A crucial part of ending rough sleeping is preventing it occurring. Homelessness agencies play a role in preventing people losing their homes, preventing their situation from deteriorating and preventing repeat homelessness.

Context

Service user from St Basil's.  Photo by Robert DavidsonThe rough sleeping strategy, ‘No One Left Out: communities ending rough sleeping', has a central focus on preventing rough sleeping:

  • Action 1 is the promotion of prevention of rough sleeping in all areas through effective housing options and a strengthened safety net. This includes access to the private rented sector, testing a supported lodgings programme, the enhanced Housing Options Trailblazer programme and considering reform of the homelessness legislation.
  • Action 2 is the supporting of best practice in commissioning of services that prevent and tackle rough sleeping. This includes a Prevention Mapping Toolkit, identifying the need for new specialist accommodation and enhanced training and qualifications for homelessness workers.

Under the Homelessness Code of Guidance for Local Authorities published in July 2006, local authorities have a duty to secure that advice and information about the prevention of homelessness, are available free of charge to any person in their district. However, in research by Crisis in 2009, “No one's priority: the treatment of single homeless people by local authority homelessness services” found that councils were turning away single homeless people rather than preventing homelessness via advice and information.

Homelessness agencies play an important role in preventing homelessness and rough sleeping. They do this in different ways:

  • Initial prevention (stopping it happening in the first place) – this is often referred to as ‘stopping flow’
  • Preventing escalation  (preventing homelessness becoming rough sleeping, or rough sleeping becoming entrenched behaviour) - this is often referred to as ‘reducing stock’
  • Preventing reoccurrence (preventing people who have formally slept rough from doing it again by increasing resilience)  - this is often referred to as ‘reducing returners’.

Solutions

The role of homelessness services is to find flexible solutions that meet immediate needs and stop rough sleeping in the short term. Crucially however, it also involves identifying and tackling the root causes that lead to homelessness so that rough sleeping is prevented in the long term.

Services that support homeless people have undergone enormous changes. The Places of Change agenda has encouraged homelessness services to focus on moving service users forward, including improving their access to meaningful occupation and training and employment opportunities. Many organisations also focus on building resilience in individuals.

CHC, for example, is moving away from the traditional view of Day Centres to become a Community Resource, a place where local residents will be encouraged to work with CHC on preventing homelessness. More importantly the charity wants to raise the level of expectation of clients and the local community regarding high quality support, outcomes and prevention.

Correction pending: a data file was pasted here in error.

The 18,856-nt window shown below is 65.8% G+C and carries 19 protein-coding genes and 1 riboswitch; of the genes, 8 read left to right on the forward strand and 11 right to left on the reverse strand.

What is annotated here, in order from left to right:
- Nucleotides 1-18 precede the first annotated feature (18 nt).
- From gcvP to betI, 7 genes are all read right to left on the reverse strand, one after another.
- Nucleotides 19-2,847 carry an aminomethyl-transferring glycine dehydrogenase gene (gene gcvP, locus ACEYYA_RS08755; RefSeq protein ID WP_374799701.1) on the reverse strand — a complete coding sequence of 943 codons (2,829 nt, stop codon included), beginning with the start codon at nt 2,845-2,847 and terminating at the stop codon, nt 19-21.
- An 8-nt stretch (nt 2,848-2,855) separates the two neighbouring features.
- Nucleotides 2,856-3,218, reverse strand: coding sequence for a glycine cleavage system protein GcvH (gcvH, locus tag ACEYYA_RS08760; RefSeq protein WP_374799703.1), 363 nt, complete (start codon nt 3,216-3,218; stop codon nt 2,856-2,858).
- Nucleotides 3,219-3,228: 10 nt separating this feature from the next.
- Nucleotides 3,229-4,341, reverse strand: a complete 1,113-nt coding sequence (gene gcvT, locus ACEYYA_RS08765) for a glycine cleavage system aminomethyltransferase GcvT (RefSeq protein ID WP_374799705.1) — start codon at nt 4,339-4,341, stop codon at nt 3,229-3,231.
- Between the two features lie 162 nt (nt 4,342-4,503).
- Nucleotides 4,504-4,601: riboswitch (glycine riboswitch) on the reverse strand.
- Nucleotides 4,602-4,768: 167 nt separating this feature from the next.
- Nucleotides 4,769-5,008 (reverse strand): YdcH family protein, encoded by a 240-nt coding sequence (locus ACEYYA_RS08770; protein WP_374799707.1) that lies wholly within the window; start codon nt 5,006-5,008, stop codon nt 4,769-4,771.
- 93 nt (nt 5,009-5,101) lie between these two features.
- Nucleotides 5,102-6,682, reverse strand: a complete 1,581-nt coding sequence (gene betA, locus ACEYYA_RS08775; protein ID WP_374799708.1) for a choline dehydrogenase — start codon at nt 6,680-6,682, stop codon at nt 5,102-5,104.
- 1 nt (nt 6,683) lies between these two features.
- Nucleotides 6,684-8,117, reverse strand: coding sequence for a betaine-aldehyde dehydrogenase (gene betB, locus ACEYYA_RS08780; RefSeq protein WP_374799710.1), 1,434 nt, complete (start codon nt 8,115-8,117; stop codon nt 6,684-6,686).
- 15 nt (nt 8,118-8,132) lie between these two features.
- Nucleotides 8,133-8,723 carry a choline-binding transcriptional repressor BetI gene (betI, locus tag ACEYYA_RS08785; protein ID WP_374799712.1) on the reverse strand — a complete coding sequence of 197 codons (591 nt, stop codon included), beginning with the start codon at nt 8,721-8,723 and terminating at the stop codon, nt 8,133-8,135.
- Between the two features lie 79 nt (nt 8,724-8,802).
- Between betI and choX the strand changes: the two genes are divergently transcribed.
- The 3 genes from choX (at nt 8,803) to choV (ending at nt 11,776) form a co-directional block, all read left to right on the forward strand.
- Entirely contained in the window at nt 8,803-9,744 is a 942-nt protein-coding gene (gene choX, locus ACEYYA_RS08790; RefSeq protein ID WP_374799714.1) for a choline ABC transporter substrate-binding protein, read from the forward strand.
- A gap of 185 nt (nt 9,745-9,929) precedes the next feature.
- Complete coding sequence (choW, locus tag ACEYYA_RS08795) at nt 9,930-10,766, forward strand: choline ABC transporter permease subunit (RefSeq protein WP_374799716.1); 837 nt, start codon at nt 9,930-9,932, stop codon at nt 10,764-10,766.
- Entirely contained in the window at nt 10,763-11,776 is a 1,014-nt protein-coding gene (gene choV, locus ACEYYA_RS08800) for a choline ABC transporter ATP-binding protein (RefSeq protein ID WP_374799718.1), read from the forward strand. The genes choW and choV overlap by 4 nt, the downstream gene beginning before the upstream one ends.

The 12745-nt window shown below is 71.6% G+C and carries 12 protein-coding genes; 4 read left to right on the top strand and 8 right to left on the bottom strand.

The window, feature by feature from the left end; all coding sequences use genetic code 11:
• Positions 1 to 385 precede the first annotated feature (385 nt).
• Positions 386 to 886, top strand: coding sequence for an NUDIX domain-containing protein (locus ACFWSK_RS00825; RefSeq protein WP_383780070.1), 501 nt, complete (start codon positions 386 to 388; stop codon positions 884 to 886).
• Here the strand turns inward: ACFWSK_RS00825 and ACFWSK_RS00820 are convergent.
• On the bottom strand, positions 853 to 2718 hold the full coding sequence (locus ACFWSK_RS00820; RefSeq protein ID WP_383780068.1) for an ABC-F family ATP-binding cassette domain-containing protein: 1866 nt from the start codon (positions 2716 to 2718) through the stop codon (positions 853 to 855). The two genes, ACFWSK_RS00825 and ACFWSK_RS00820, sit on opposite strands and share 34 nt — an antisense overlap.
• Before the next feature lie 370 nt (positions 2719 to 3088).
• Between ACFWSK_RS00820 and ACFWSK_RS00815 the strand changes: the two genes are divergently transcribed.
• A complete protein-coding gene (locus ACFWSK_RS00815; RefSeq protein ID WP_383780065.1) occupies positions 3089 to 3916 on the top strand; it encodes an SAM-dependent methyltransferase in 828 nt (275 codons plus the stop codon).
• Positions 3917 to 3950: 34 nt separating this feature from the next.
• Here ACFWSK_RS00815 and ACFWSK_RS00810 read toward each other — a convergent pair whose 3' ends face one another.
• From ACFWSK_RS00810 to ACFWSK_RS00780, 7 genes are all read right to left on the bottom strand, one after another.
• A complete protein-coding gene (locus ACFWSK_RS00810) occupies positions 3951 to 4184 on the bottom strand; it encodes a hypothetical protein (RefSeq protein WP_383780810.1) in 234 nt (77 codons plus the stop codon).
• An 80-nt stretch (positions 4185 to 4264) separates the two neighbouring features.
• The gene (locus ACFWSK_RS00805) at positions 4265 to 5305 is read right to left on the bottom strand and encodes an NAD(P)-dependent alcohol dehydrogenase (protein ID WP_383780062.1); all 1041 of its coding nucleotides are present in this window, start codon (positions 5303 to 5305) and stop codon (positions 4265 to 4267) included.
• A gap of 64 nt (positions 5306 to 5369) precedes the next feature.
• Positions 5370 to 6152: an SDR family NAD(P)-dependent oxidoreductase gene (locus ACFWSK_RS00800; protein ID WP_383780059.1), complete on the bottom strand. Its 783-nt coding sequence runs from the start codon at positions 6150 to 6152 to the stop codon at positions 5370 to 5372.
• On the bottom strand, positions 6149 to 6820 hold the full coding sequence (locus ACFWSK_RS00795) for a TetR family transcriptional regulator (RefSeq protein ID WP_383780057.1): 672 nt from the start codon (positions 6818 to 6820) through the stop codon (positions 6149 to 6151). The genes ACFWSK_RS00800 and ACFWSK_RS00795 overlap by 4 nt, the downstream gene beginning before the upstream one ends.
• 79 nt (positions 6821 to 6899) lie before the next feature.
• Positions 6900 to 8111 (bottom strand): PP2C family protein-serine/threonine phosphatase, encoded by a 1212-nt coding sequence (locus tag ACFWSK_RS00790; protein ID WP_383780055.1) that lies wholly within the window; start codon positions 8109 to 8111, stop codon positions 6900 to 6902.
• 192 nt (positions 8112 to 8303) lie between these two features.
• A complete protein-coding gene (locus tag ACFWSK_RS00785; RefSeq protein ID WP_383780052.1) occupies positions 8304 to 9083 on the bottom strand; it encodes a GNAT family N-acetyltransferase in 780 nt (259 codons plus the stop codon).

In order to identify the gaps and opportunities for prevetnion, Communities and Local Government asked Homeless Link to develop the Prevention Opportunities Mapping and Planning Tool (PrOMPT). The tool enables local partnerships to consult directly with those people in their areas who were recently, or are currently, sleeping rough. It helps partnerships to identify key points along these journeys where effective interventions could have prevented those individuals from being and staying in those situations, and plan accordingly.

The National Alliance to End Homelessness, in the US, has published an article evaluating the effectiveness of one state’s homelessness prevention programme. It provides not only information on what works in homelessness prevention, but also a methodology for evaluating programmes that could be useful for local authorities and service providers here. Read the article here

Further information

Good quality housing advice plays a key role in preventing homelessness, both in keeping people in their homes and helping them to find alternatives. See our advice page for more information.

Homeless Pages gives details about publications, good practice and research on prevention of homelessness.

Crisis is currently funded by Communities and Local Government to improve homelessness prevention measures through the provision of a national advisory service for local authorities and the voluntary sector on best use of the private rented sector (PRS).  Part of this work is the development of a dedicated website to act as a portal to good practice guidance, model documentation and research from across the sector. Through this site you are also able to access a database of PRS access schemes across the UK.

The Communities and Local Government National Youth Homelessness Scheme has a section on prevention that includes early information and mediation.

Homeless Link's Resettlement Handbook has good practice guidance on resettling homeless people well which can prevent them becoming homeless again.

Homeless Link provide several relevant training courses - please see our Resettling homeless people and How to manage and prevent evictions training course pages for more information.